There are always a great many articles and stories in the international media about Chanukah this time of year. CNN is running a series about shared family celebrations where both Chanukah and Christmas are celebrated jointly. Fox News likens the possibility for the U.S. governments resolution of the fiscal cliff crisis to a Chanukah miracle. The BBC has a personal account of “What Chanukah Means to me.” Of course, Al Jazeera has nothing on the topic. And, the New York Times ran a wonderfully articulate Op Ed piece on Chanukah http://www.nytimes.com/2012/12/08/opinion/hanukkah-unabridged.html?_r=0 that accurately explains the holiday and its true meaning as a minor holiday unfortunately wrapped in the overtones of the Christmas season. Chanukah is about hope, independence, overcoming the obstacles of oppression and perhaps most importantly, Chanukah is about religious freedom and tolerance and the need to fight for them when necessary. It is not about gift giving or decking the halls or overweight bearded men in red suits dropping in via the chimney.
I was speaking with a professor of religion who explained that all of the winter festivals focus on themes of lights because in the earliest of times our forefathers had much difficulty tolerating the shortened winter days. The light that came from fire not only warmed them but also allowed them to recall brighter days and look forward to the coming of a new season of longer, sunnier days. Chanukah, whose origins are explained in the Book of Maccabees and the Talmud, is not a pagan holiday though the candles may have some prehistoric link to that theme. Chanukah is about the battle cry of the Maccabees “Mi chamocha ba’elim Hashem.” an eternal rallying to the ideal of the monotheistic religion and the freedom to worship.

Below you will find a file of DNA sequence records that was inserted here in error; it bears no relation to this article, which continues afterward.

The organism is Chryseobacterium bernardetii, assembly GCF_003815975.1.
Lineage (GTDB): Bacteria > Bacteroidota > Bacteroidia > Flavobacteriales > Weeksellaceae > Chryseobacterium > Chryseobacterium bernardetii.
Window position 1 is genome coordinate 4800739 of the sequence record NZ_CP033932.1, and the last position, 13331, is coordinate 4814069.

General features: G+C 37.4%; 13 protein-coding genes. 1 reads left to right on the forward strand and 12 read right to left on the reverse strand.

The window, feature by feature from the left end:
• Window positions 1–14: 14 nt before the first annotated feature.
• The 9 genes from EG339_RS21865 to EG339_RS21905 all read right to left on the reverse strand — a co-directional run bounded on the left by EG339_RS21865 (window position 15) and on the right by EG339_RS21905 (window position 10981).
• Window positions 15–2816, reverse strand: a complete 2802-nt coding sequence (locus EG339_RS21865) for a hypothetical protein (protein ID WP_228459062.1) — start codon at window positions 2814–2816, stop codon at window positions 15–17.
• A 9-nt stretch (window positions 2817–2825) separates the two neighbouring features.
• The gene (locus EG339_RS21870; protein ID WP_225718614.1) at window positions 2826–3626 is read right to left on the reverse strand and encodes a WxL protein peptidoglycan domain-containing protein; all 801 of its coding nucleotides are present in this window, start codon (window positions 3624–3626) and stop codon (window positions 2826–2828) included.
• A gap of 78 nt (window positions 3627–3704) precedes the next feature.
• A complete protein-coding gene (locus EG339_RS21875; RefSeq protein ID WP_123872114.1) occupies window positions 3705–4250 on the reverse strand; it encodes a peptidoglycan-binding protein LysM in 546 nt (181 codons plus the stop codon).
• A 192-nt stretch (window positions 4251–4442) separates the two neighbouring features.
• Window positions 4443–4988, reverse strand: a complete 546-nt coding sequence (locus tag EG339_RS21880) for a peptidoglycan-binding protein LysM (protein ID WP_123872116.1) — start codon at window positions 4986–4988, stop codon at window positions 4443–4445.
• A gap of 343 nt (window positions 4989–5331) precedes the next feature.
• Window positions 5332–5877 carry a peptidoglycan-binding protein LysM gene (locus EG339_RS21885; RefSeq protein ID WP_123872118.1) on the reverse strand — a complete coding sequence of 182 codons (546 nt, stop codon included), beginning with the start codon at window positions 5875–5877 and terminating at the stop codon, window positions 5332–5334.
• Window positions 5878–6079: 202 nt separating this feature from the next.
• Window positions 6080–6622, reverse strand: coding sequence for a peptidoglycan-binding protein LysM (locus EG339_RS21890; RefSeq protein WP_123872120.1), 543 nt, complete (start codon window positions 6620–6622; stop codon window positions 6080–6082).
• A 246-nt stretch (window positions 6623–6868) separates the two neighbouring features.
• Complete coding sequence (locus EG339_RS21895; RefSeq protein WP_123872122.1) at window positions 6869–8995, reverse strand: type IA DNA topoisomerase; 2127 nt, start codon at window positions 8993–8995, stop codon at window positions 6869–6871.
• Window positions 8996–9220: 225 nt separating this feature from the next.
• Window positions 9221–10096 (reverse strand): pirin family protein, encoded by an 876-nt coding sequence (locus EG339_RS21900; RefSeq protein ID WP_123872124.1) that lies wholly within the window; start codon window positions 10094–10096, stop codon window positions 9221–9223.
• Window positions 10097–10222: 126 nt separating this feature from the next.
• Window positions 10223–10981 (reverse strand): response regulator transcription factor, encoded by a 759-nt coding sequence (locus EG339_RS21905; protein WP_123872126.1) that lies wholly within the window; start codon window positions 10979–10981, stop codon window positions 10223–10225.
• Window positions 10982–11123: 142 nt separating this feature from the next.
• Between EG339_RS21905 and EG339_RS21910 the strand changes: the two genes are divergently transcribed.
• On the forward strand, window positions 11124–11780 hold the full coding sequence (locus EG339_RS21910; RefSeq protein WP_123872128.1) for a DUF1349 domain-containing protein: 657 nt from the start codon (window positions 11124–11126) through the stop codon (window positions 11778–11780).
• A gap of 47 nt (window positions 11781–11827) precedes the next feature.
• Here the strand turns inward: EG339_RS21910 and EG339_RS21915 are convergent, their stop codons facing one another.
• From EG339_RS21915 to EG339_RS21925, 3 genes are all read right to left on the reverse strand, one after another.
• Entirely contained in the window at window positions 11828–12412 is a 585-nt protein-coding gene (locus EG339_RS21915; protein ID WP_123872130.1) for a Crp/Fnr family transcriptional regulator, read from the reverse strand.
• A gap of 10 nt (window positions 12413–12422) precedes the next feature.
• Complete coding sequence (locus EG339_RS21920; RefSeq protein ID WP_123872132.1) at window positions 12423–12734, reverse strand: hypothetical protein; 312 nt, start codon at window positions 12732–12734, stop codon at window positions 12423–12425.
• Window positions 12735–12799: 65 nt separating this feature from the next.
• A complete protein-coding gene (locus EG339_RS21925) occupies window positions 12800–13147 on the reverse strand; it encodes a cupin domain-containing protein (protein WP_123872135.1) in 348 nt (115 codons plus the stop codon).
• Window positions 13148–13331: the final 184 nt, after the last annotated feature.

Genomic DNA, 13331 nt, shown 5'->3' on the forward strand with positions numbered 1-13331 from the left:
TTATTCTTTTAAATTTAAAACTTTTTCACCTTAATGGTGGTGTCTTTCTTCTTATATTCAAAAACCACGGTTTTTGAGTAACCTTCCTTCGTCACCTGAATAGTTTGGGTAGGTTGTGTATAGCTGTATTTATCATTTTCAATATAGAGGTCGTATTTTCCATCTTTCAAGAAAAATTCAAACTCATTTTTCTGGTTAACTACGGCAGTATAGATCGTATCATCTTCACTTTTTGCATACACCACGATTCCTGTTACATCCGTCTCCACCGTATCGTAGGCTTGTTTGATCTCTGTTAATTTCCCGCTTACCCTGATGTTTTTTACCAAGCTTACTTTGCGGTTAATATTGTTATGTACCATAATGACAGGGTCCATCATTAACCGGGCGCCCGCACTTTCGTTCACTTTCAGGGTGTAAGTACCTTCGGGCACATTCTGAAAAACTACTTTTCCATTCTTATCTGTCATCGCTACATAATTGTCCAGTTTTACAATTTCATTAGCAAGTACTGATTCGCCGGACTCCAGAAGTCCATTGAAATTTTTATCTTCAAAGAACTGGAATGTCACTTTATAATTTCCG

People are programmed to feel a need to be both part of a group and to have a strong religious belief. Even atheists are believers in their atheism. So it is not unexpected that for most people a connection between beliefs and the pressures of their society makes for some interesting blends and outcomes. The house that is all lit up for Christmas sits beside the house that has a series of blue lights in the shape of Magan Davids strung across the roof with a large plastic menorah in the front window is an increasingly common site in some parts of the world. I find it somewhat disconcerting though when I see that but I can hear the argument that there is something to be said for Jewish people being proud of their religion, albeit in non-Jewish fashion. I am also a sucker for beautiful lights.
What I find truly bewildering are some of the other customs that in recent years have become linked with Chanukah; so many of which have popped up on Facebook in the last few days. Many Catholic individuals send out Seasons Greetings cards with pictures of their families. On my Facebook page today I came across seven such pictures of Jewish families. Some of them are of families that are clearly Haredi, posed in front of a decorated staircase or fireplace. The decorations are menorahs and stars and a good amount of silvery streamers – reminds me of something other then Chanukah.
Then there are the listings off to the right side of my Facebook page. After the announcement of whose birthday is today and which people I may know to link with are the “sponsored” announcements or ads. This morning there were two ads off to the side for Chanukah gift giving. I just checked, they have been removed. But wait, here is another Haredi looking family standing in front of what looks like a five foot high silver menorah all dressed in matching black and white, smiling broadly, with a caption that reads “Happy Hanukah to all.” There is another one just below – a couple opening their Chanukah gifts beneath the light of their menorah. Somehow I am getting the feeling that a white bearded man in a black, not red, suit may just drop by tonight to deliver something nice. (Don’t worry the meshulachim came around yesterday.) After all, don’t we all deserve a little cheer, some Chanukah gelt?